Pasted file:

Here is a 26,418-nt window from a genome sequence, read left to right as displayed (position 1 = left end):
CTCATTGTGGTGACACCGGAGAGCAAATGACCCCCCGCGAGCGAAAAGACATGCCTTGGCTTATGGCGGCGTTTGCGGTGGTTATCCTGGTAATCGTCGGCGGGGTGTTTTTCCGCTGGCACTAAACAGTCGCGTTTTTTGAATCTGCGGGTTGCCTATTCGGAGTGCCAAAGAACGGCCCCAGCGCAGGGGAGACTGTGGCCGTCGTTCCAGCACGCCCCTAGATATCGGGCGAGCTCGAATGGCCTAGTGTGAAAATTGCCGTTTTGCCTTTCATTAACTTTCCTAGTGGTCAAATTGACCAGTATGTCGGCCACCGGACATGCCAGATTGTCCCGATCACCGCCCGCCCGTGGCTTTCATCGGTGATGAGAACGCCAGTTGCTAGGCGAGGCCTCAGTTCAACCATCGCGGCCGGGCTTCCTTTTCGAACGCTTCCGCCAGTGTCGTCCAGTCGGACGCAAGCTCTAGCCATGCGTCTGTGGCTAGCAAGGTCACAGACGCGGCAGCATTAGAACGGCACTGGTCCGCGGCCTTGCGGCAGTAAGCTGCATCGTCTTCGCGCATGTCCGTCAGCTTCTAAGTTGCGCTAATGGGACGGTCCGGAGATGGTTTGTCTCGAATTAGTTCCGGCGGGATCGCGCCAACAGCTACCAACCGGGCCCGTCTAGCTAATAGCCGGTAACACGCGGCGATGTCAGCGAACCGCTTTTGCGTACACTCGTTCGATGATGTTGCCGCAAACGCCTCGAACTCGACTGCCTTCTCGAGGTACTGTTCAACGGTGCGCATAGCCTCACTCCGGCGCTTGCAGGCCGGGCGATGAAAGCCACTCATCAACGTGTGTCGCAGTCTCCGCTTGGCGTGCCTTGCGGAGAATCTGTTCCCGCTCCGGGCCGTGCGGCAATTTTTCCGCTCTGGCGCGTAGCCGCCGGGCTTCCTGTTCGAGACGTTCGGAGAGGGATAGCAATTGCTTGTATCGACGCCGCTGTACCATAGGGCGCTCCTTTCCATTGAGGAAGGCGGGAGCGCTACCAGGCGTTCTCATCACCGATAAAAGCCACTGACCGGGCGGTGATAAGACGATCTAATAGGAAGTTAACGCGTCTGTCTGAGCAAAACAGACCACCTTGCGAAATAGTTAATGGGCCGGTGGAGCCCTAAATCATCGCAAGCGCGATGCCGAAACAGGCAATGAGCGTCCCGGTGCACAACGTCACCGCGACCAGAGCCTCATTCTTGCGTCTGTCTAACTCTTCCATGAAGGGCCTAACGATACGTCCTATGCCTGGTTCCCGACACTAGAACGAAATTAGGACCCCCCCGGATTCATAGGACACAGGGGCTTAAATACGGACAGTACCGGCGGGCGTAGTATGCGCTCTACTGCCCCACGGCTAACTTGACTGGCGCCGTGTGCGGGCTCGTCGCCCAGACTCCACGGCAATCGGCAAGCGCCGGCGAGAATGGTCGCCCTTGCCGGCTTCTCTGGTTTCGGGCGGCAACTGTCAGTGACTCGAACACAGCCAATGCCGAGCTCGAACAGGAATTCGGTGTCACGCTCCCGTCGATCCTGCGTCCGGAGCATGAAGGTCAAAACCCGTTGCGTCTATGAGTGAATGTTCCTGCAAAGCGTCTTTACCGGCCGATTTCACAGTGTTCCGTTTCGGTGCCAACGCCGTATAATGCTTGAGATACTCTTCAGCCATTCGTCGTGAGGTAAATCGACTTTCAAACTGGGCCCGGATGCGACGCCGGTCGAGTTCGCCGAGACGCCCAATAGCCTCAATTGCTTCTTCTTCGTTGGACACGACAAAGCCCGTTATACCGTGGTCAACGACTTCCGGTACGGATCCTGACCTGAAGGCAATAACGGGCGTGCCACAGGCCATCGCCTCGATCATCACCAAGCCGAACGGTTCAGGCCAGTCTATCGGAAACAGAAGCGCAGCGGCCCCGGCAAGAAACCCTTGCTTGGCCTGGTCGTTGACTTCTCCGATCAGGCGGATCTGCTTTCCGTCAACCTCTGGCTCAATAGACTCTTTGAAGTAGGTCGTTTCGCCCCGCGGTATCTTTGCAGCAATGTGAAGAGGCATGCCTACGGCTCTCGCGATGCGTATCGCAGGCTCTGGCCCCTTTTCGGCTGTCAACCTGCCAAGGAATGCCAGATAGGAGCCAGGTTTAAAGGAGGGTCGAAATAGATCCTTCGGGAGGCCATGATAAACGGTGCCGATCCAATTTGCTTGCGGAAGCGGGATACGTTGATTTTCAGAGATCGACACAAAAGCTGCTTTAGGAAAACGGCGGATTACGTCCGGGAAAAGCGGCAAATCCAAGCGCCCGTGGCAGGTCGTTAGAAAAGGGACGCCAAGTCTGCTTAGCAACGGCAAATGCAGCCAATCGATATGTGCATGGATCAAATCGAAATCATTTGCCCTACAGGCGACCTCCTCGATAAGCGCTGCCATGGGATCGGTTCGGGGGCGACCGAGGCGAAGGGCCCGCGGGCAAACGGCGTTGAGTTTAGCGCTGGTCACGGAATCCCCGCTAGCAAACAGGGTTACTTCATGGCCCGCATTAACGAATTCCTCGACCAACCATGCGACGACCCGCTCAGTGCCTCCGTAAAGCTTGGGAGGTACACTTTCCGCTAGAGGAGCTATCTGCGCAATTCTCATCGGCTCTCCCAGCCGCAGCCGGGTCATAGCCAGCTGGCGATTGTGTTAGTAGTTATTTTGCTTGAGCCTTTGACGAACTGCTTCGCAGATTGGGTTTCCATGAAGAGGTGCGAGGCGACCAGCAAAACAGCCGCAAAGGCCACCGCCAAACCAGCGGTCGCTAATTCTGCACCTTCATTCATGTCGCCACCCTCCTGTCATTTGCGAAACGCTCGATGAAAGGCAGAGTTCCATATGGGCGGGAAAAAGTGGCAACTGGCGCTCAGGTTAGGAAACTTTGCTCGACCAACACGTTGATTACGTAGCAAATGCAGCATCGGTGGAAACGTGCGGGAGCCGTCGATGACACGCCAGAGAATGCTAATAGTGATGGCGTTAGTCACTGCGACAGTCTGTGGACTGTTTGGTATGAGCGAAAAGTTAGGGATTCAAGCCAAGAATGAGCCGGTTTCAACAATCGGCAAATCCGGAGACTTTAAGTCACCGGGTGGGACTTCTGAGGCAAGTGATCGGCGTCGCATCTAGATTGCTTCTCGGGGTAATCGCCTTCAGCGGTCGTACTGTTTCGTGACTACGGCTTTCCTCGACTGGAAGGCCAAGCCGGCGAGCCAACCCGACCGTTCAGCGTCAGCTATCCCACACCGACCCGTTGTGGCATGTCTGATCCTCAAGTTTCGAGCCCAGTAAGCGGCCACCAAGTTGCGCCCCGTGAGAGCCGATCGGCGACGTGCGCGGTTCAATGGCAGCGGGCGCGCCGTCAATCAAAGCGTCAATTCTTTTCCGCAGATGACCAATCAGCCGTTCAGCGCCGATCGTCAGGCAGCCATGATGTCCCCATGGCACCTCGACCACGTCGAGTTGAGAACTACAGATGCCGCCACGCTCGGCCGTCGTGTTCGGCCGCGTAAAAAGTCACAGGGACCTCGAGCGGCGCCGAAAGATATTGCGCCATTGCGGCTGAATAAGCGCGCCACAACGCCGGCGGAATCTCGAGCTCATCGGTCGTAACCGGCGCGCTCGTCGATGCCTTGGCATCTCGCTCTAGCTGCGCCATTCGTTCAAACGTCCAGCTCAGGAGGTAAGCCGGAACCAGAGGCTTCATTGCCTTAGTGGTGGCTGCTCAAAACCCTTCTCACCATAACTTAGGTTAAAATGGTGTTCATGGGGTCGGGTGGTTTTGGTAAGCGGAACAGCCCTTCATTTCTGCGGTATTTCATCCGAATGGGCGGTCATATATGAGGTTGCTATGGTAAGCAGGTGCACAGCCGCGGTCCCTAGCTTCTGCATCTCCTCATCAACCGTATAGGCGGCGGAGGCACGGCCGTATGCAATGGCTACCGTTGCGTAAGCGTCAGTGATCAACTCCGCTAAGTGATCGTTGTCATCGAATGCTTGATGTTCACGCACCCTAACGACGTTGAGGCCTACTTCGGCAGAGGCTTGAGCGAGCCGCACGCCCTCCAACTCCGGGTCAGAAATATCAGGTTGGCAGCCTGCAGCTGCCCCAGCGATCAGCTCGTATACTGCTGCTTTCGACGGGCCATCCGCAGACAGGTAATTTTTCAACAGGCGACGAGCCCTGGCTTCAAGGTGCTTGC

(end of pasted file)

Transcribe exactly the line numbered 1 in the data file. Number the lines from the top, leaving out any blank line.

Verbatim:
Here is a 26,418-nt window from a genome sequence, read left to right as displayed (position 1 = left end):